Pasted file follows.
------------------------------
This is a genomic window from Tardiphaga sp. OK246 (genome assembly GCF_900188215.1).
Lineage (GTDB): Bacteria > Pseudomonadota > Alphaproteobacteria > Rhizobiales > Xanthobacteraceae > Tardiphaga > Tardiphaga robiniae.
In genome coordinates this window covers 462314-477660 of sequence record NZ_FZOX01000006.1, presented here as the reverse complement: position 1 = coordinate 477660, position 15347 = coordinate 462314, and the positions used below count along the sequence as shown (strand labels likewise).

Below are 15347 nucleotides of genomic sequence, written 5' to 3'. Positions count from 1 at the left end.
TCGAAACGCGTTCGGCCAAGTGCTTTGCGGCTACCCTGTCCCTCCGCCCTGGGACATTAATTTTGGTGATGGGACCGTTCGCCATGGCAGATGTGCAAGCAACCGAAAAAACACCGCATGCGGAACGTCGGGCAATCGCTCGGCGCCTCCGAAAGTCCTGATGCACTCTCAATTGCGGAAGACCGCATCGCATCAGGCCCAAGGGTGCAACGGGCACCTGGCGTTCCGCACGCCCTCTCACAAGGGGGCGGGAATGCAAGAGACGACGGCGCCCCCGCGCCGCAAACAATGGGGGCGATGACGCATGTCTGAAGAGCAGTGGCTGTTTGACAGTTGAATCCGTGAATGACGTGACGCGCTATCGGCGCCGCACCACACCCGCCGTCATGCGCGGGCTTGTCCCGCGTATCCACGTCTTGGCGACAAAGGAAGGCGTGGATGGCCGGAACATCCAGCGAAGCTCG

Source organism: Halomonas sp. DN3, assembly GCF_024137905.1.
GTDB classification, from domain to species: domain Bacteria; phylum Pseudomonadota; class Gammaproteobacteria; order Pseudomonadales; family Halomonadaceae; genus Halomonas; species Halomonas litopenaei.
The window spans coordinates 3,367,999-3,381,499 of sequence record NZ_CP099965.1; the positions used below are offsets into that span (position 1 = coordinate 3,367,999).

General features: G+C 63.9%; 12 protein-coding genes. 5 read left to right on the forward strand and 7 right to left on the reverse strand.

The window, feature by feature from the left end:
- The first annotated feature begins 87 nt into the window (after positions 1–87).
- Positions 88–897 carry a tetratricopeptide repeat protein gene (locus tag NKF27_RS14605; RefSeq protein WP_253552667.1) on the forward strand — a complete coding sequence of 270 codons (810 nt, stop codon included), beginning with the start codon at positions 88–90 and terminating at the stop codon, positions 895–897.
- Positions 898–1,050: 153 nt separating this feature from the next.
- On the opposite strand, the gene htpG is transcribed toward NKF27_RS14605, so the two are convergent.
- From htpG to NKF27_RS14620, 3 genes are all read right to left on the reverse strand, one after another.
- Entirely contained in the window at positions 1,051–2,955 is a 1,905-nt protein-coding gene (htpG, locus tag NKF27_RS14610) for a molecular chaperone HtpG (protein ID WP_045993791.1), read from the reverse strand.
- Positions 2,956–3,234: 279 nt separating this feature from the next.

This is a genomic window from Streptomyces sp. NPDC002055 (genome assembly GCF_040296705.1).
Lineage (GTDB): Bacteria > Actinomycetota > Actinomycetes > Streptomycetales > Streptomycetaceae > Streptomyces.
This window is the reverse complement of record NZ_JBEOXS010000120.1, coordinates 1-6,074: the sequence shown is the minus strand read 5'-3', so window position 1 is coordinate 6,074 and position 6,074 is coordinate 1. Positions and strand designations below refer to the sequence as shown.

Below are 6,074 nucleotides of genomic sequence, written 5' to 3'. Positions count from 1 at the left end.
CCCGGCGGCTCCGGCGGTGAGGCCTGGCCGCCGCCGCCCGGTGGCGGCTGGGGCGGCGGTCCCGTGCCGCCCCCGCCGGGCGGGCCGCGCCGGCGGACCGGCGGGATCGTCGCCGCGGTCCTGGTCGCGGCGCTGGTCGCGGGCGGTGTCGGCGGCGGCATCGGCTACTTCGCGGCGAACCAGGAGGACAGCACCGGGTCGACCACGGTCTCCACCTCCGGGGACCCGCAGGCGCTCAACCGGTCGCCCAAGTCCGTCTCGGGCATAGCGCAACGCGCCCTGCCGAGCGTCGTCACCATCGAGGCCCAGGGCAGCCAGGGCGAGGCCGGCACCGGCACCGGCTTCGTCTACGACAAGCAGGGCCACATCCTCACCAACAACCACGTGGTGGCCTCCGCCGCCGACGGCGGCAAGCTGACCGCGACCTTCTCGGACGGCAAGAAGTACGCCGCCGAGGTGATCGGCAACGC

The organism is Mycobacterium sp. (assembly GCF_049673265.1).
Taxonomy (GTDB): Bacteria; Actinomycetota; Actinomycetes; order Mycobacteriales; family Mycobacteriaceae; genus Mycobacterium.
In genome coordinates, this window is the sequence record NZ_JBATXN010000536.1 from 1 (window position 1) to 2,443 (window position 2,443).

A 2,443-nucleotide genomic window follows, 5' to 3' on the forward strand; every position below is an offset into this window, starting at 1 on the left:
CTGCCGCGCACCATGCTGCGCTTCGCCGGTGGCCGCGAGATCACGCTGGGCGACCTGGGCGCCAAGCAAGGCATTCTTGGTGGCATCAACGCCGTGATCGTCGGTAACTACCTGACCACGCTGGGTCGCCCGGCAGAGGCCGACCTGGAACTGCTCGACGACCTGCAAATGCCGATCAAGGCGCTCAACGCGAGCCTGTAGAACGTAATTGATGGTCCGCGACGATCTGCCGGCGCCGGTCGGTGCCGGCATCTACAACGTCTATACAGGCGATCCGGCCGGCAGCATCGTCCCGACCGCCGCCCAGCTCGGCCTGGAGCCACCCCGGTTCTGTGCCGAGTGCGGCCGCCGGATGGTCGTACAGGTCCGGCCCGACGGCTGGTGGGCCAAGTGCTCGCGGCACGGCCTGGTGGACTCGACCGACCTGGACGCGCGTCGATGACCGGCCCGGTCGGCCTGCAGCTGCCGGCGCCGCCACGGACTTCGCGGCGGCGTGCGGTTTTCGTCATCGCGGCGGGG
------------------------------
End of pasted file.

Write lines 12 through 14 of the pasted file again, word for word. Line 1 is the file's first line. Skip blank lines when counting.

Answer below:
- Positions 88–897 carry a tetratricopeptide repeat protein gene (locus tag NKF27_RS14605; RefSeq protein WP_253552667.1) on the forward strand — a complete coding sequence of 270 codons (810 nt, stop codon included), beginning with the start codon at positions 88–90 and terminating at the stop codon, positions 895–897.
- Positions 898–1,050: 153 nt separating this feature from the next.
- On the opposite strand, the gene htpG is transcribed toward NKF27_RS14605, so the two are convergent.